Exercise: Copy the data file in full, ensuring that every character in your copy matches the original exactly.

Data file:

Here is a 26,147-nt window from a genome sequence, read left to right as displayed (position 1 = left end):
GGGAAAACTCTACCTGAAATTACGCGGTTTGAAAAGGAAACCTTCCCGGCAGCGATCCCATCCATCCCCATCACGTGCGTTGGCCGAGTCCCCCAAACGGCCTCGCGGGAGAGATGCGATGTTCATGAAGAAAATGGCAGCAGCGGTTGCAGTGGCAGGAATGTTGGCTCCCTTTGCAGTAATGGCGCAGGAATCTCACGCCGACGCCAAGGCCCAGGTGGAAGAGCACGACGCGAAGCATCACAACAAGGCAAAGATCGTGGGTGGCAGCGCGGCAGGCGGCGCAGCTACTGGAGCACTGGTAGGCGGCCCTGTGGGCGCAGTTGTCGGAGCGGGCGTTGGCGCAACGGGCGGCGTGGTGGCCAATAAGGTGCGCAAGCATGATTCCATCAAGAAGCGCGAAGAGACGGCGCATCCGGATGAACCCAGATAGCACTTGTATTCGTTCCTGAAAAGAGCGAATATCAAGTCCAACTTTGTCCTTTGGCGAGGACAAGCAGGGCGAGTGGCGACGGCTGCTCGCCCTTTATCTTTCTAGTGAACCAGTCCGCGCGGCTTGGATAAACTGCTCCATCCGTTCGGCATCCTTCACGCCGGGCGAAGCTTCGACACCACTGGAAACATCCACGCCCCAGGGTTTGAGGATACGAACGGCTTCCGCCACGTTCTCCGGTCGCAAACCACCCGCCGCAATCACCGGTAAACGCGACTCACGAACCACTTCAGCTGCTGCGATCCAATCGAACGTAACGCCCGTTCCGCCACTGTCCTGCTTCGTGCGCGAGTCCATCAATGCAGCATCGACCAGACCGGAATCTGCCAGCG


Here is a 26,147-nt window from a genome sequence, read left to right as displayed (position 1 = left end):
GGGAAAACTCTACCTGAAATTACGCGGTTTGAAAAGGAAACCTTCCCGGCAGCGATCCCATCCATCCCCATCACGTGCGTTGGCCGAGTCCCCCAAACGGCCTCGCGGGAGAGATGCGATGTTCATGAAGAAAATGGCAGCAGCGGTTGCAGTGGCAGGAATGTTGGCTCCCTTTGCAGTAATGGCGCAGGAATCTCACGCCGACGCCAAGGCCCAGGTGGAAGAGCACGACGCGAAGCATCACAACAAGGCAAAGATCGTGGGTGGCAGCGCGGCAGGCGGCGCAGCTACTGGAGCACTGGTAGGCGGCCCTGTGGGCGCAGTTGTCGGAGCGGGCGTTGGCGCAACGGGCGGCGTGGTGGCCAATAAGGTGCGCAAGCATGATTCCATCAAGAAGCGCGAAGAGACGGCGCATCCGGATGAACCCAGATAGCACTTGTATTCGTTCCTGAAAAGAGCGAATATCAAGTCCAACTTTGTCCTTTGGCGAGGACAAGCAGGGCGAGTGGCGACGGCTGCTCGCCCTTTATCTTTCTAGTGAACCAGTCCGCGCGGCTTGGATAAACTGCTCCATCCGTTCGGCATCCTTCACGCCGGGCGAAGCTTCGACACCACTGGAAACATCCACGCCCCAGGGTTTGAGGATACGAACGGCTTCCGCCACGTTCTCCGGTCGCAAACCACCCGCCGCAATCACCGGTAAACGCGACTCACGAACCACTTCAGCTGCTGCGATCCAATCGAACGTAACGCCCGTTCCGCCACTGTCCTGCTTCGTGCGCGAGTCCATCAATGCAGCATCGACCAGACCGGAATCTGCCAGCG